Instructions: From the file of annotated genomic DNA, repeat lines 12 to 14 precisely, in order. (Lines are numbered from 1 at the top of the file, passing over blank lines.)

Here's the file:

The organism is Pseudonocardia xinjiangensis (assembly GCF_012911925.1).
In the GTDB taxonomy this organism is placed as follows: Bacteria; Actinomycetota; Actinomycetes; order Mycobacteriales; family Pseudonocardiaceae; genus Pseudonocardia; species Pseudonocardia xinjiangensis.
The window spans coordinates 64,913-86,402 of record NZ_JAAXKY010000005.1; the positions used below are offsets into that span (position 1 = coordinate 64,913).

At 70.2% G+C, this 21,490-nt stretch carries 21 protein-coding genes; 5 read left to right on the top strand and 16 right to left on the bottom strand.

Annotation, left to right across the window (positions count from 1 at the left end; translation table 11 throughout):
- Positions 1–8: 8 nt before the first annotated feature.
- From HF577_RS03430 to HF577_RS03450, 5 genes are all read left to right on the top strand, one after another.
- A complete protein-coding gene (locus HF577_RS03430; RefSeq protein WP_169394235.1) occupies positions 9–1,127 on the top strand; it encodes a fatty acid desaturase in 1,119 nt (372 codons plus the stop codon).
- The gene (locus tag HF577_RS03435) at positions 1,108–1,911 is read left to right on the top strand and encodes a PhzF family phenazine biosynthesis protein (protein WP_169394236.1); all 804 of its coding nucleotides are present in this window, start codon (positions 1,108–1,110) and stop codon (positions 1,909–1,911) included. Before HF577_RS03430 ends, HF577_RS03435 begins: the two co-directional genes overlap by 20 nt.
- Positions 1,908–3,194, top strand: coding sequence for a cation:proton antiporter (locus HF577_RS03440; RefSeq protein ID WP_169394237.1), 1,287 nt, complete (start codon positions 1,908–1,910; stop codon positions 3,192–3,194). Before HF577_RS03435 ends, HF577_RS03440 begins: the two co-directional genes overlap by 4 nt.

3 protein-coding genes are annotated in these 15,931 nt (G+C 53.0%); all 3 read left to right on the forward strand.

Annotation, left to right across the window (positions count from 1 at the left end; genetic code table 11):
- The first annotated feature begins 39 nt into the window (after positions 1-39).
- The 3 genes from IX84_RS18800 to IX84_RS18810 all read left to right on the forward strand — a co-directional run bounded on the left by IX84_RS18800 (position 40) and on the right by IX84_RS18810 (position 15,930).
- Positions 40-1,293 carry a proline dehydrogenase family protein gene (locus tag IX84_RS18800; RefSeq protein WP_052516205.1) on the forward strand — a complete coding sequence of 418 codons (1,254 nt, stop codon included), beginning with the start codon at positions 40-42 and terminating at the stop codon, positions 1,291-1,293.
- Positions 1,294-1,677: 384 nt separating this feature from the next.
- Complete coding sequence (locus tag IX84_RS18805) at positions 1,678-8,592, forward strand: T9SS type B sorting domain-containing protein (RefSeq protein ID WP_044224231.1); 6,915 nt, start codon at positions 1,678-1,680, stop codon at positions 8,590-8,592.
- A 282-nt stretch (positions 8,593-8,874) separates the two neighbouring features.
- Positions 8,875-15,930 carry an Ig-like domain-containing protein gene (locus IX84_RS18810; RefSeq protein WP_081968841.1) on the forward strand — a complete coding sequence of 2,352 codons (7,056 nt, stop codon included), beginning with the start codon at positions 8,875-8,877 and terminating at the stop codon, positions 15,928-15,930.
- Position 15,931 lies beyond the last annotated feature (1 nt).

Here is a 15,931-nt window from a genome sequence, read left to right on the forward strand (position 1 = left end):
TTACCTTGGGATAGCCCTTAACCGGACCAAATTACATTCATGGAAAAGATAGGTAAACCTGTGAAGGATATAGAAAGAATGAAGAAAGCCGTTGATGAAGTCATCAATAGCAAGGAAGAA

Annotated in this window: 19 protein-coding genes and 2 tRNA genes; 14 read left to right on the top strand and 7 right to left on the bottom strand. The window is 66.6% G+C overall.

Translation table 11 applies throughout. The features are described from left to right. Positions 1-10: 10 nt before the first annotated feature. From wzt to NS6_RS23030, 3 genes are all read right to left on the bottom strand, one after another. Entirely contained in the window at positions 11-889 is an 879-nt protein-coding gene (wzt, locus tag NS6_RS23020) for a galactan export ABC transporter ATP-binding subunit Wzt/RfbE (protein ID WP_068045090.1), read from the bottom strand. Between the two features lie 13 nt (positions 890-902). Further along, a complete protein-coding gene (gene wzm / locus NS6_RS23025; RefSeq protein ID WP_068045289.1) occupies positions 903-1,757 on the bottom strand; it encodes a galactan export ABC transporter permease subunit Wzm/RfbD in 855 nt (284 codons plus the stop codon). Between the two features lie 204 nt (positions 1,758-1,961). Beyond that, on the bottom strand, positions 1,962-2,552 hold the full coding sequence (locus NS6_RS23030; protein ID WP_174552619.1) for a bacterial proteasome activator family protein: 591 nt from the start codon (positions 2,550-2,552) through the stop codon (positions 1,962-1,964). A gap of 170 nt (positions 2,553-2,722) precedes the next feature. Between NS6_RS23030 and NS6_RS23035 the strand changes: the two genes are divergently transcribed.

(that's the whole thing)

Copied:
Annotation, left to right across the window (positions count from 1 at the left end; genetic code table 11):
- The first annotated feature begins 39 nt into the window (after positions 1-39).
- The 3 genes from IX84_RS18800 to IX84_RS18810 all read left to right on the forward strand — a co-directional run bounded on the left by IX84_RS18800 (position 40) and on the right by IX84_RS18810 (position 15,930).